With an astonishing maze of groomed trails over all kinds of terrain—including 12 to 15 miles equipped with lights for night skiing—Kincaid Park is the region’s premier destination for cross country skiing. The system ranges from sedate, pastoral loops suitable for families on an outing to demanding expert workouts with hard climbs and screaming descents.
This venue has skiing for every level of experience—from novice to world cup contender—and lots of it.
Seek and you will find it
It features loops that have been certified as official courses for national and international events, with terrain that has challenged some of country’s top racers. But the area also has gobs of routes perfect for that leisure afternoon ski. A place for meditation and exploration. Of sweeping Knik and Turnagain arm views. Of quiet and snowy woods—or even a chance to decorate trees with holiday ornaments.
Beginners might start out in the Kincaid Stadium, located below the chalet and beside a large parking lot. This large flat zone with a footprint reminiscent of a football or soccer field is where most ski races launch and finish. A great place for to gather to watch races.
When no races are happening, the stadium often features a smooth expanse of well-groomed snow and parallel ski tracks — an ideal place to take that first-ever ski and try out new equipment. You can cruise around on the flats, or try your new skills on several rises. Climb to the brass gong on the big hill overlooking the stadium for a taste of what it’s like to take a steep plunge on skis.
The stadium serves as the whole ski area’s main hub, with trails winding off in every direction. The park’s snow-making operation centers there as well, with loops that cross behind the hills and pass through tunnels to the park’s biathalon range. Given the right conditions, the ski club can create five or six kilometers of interwoven trails topped with human-made snow, offering skiable courses when conditions remain poor elsewhere. Most of the snow-making loop is lighted.
A welcoming tour
The mostly flat Mize Loop begins down the hill north from the stadium, with its two 2.5 kilometer halves arrayed roughly in “figure 8” fashion. First half winds through mature forest, with an option to return to the stadium when it ends. The second half swings to the bluff and features both stunning overlooks of Knik Arm and some relatively steep hills that are fun for beginners. The whole route is lighted.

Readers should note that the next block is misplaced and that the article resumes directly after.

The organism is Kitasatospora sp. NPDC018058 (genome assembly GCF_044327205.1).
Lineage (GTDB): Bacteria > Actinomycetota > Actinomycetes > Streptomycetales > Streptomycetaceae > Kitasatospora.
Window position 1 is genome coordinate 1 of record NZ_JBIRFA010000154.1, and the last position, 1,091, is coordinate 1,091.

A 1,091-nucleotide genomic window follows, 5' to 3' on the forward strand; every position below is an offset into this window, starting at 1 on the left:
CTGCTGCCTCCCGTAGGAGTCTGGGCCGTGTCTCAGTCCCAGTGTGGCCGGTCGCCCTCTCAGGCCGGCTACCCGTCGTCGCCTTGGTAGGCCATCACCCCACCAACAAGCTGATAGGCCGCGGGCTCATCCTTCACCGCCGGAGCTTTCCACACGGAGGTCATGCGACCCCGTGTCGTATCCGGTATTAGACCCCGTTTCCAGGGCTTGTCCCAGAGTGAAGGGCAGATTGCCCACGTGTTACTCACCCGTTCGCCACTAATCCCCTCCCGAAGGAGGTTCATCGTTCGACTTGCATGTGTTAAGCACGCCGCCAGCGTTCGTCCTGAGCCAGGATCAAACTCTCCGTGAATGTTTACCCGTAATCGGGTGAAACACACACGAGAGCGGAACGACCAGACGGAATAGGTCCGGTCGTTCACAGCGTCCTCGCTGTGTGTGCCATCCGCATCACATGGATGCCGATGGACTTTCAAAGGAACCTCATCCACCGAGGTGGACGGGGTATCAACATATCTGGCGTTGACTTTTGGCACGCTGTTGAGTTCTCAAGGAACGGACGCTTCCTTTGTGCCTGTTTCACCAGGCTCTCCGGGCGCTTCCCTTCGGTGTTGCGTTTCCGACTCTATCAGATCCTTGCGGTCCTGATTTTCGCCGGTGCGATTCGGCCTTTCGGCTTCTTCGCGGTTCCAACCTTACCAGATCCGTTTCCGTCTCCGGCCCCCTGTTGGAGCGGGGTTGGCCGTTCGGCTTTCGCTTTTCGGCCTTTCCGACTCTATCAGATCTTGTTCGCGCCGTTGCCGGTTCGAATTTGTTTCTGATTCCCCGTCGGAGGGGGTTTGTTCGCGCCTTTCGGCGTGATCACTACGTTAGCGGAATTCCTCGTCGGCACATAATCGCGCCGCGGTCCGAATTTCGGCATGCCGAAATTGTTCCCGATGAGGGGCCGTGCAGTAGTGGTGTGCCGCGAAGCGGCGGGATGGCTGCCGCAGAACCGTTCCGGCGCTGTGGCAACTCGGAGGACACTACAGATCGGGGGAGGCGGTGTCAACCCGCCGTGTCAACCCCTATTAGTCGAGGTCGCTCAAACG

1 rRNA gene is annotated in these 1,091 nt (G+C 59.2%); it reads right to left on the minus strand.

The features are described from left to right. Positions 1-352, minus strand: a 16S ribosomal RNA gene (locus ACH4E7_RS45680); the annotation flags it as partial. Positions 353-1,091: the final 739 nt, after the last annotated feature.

If you want something with more challenge
The most popular and heavily traveled route in the park may be Margeaux’s Loop—a lighted 5-kilometer-plus trip that features two big descents with run-outs that don’t require any technical moves (just relax and stay on your skis and you will slow down and be fine) and some athletic climbs. The returning trail follows the much-loved “Rollercoaster”— a rollicking descent that allows skiers to glide on and on as they approach the stadium.
Many skiers extend their trip around Margeaux’s by heading out and back on the 2.5 kilometer-plus Jodphur Loop just before they cross the bridge over Raspberry Road. Lighted—and slightly less challenging than Margeuax’s—Jodphur has its own trailhead with parking about halfway through.
Ready for thrills on skis?
Ready to test yourself on a course that wouldn’t be out of place in a World Cup race? The park features many gut-busting climbs and swift, epic descents, especially on the “dark trails” south of the Raspberry Road corridor. But the Lekish 2.9 kilometer lighted loop that begins and ends at the south side of the stadium tunnel is one of the most popular. Featuring long climbs and sweeping descents, the loop can be as tough as you want to make it. But the geometry and layout of the trail, and the configuration of its turns, are relatively open. Most of the descents have long, stable run-outs. Sharper turns can be navigated by still-learning skiers. If you can ski Margeaux’s and Jodphur with no problems, you can tackle Lekish 2.9. It’s a great loop for that first “advanced” experience for those honing their skills. Plus it offers a couple of startling vistas of Turnagain Arm.